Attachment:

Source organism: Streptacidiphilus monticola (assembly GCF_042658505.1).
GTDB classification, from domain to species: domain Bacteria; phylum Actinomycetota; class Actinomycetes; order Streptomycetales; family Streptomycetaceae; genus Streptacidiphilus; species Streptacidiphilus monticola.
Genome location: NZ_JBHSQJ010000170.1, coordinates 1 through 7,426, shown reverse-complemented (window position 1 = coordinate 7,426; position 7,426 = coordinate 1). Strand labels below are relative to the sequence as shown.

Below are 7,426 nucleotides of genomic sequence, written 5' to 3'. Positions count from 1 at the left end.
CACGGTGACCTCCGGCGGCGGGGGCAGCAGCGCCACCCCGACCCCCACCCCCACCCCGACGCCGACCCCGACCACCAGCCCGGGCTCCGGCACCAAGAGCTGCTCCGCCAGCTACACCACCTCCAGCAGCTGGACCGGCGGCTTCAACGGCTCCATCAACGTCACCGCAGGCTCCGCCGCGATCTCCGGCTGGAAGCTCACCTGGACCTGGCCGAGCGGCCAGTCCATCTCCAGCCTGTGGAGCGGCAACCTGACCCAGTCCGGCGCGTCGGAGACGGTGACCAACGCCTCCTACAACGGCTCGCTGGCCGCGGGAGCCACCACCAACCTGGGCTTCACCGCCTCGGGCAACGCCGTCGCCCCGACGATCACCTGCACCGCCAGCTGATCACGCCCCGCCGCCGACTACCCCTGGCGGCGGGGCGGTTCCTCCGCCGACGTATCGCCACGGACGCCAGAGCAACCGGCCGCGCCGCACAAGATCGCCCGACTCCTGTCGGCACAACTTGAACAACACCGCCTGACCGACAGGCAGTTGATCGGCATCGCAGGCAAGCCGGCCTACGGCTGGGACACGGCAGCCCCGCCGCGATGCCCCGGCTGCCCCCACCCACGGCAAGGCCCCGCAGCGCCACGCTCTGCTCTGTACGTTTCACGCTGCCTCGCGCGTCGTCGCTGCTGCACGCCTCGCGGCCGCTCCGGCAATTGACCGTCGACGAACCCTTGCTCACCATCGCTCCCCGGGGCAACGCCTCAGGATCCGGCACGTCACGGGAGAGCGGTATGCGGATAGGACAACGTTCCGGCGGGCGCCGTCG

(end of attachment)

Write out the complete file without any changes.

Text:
Source organism: Streptacidiphilus monticola (assembly GCF_042658505.1).
GTDB classification, from domain to species: domain Bacteria; phylum Actinomycetota; class Actinomycetes; order Streptomycetales; family Streptomycetaceae; genus Streptacidiphilus; species Streptacidiphilus monticola.
Genome location: NZ_JBHSQJ010000170.1, coordinates 1 through 7,426, shown reverse-complemented (window position 1 = coordinate 7,426; position 7,426 = coordinate 1). Strand labels below are relative to the sequence as shown.

Below are 7,426 nucleotides of genomic sequence, written 5' to 3'. Positions count from 1 at the left end.
CACGGTGACCTCCGGCGGCGGGGGCAGCAGCGCCACCCCGACCCCCACCCCCACCCCGACGCCGACCCCGACCACCAGCCCGGGCTCCGGCACCAAGAGCTGCTCCGCCAGCTACACCACCTCCAGCAGCTGGACCGGCGGCTTCAACGGCTCCATCAACGTCACCGCAGGCTCCGCCGCGATCTCCGGCTGGAAGCTCACCTGGACCTGGCCGAGCGGCCAGTCCATCTCCAGCCTGTGGAGCGGCAACCTGACCCAGTCCGGCGCGTCGGAGACGGTGACCAACGCCTCCTACAACGGCTCGCTGGCCGCGGGAGCCACCACCAACCTGGGCTTCACCGCCTCGGGCAACGCCGTCGCCCCGACGATCACCTGCACCGCCAGCTGATCACGCCCCGCCGCCGACTACCCCTGGCGGCGGGGCGGTTCCTCCGCCGACGTATCGCCACGGACGCCAGAGCAACCGGCCGCGCCGCACAAGATCGCCCGACTCCTGTCGGCACAACTTGAACAACACCGCCTGACCGACAGGCAGTTGATCGGCATCGCAGGCAAGCCGGCCTACGGCTGGGACACGGCAGCCCCGCCGCGATGCCCCGGCTGCCCCCACCCACGGCAAGGCCCCGCAGCGCCACGCTCTGCTCTGTACGTTTCACGCTGCCTCGCGCGTCGTCGCTGCTGCACGCCTCGCGGCCGCTCCGGCAATTGACCGTCGACGAACCCTTGCTCACCATCGCTCCCCGGGGCAACGCCTCAGGATCCGGCACGTCACGGGAGAGCGGTATGCGGATAGGACAACGTTCCGGCGGGCGCCGTCG